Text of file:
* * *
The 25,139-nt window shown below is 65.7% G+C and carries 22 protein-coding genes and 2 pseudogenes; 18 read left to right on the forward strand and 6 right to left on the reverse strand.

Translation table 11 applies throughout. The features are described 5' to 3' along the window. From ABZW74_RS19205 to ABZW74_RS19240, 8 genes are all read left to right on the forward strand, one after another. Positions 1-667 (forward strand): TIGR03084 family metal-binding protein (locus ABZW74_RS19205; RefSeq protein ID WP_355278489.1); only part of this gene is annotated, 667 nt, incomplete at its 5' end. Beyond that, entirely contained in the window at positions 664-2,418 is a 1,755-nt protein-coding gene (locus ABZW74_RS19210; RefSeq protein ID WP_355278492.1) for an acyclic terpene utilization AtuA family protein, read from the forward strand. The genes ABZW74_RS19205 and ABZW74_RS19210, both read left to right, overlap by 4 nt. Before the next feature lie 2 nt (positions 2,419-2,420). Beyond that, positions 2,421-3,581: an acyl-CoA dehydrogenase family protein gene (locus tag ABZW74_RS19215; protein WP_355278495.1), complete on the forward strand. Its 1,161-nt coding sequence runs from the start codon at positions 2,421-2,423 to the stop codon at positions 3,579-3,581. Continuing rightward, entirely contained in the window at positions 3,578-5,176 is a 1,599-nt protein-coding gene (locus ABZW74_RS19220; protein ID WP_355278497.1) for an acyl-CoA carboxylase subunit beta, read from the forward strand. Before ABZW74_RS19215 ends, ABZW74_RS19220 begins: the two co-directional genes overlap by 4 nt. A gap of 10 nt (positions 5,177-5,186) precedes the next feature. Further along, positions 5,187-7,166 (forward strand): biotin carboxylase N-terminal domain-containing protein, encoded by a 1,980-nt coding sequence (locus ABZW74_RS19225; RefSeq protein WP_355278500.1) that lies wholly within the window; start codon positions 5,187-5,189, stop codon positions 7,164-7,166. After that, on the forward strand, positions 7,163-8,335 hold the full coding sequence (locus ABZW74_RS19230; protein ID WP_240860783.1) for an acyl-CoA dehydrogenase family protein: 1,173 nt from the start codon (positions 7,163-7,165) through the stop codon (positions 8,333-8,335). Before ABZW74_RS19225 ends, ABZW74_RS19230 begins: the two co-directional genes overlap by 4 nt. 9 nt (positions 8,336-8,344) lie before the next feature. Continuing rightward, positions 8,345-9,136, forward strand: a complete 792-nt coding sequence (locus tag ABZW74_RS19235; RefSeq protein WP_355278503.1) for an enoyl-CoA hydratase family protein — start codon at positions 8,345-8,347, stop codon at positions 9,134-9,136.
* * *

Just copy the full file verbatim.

The 25,139-nt window shown below is 65.7% G+C and carries 22 protein-coding genes and 2 pseudogenes; 18 read left to right on the forward strand and 6 right to left on the reverse strand.

Translation table 11 applies throughout. The features are described 5' to 3' along the window. From ABZW74_RS19205 to ABZW74_RS19240, 8 genes are all read left to right on the forward strand, one after another. Positions 1-667 (forward strand): TIGR03084 family metal-binding protein (locus ABZW74_RS19205; RefSeq protein ID WP_355278489.1); only part of this gene is annotated, 667 nt, incomplete at its 5' end. Beyond that, entirely contained in the window at positions 664-2,418 is a 1,755-nt protein-coding gene (locus ABZW74_RS19210; RefSeq protein ID WP_355278492.1) for an acyclic terpene utilization AtuA family protein, read from the forward strand. The genes ABZW74_RS19205 and ABZW74_RS19210, both read left to right, overlap by 4 nt. Before the next feature lie 2 nt (positions 2,419-2,420). Beyond that, positions 2,421-3,581: an acyl-CoA dehydrogenase family protein gene (locus tag ABZW74_RS19215; protein WP_355278495.1), complete on the forward strand. Its 1,161-nt coding sequence runs from the start codon at positions 2,421-2,423 to the stop codon at positions 3,579-3,581. Continuing rightward, entirely contained in the window at positions 3,578-5,176 is a 1,599-nt protein-coding gene (locus ABZW74_RS19220; protein ID WP_355278497.1) for an acyl-CoA carboxylase subunit beta, read from the forward strand. Before ABZW74_RS19215 ends, ABZW74_RS19220 begins: the two co-directional genes overlap by 4 nt. A gap of 10 nt (positions 5,177-5,186) precedes the next feature. Further along, positions 5,187-7,166 (forward strand): biotin carboxylase N-terminal domain-containing protein, encoded by a 1,980-nt coding sequence (locus ABZW74_RS19225; RefSeq protein WP_355278500.1) that lies wholly within the window; start codon positions 5,187-5,189, stop codon positions 7,164-7,166. After that, on the forward strand, positions 7,163-8,335 hold the full coding sequence (locus ABZW74_RS19230; protein ID WP_240860783.1) for an acyl-CoA dehydrogenase family protein: 1,173 nt from the start codon (positions 7,163-7,165) through the stop codon (positions 8,333-8,335). Before ABZW74_RS19225 ends, ABZW74_RS19230 begins: the two co-directional genes overlap by 4 nt. 9 nt (positions 8,336-8,344) lie before the next feature. Continuing rightward, positions 8,345-9,136, forward strand: a complete 792-nt coding sequence (locus tag ABZW74_RS19235; RefSeq protein WP_355278503.1) for an enoyl-CoA hydratase family protein — start codon at positions 8,345-8,347, stop codon at positions 9,134-9,136.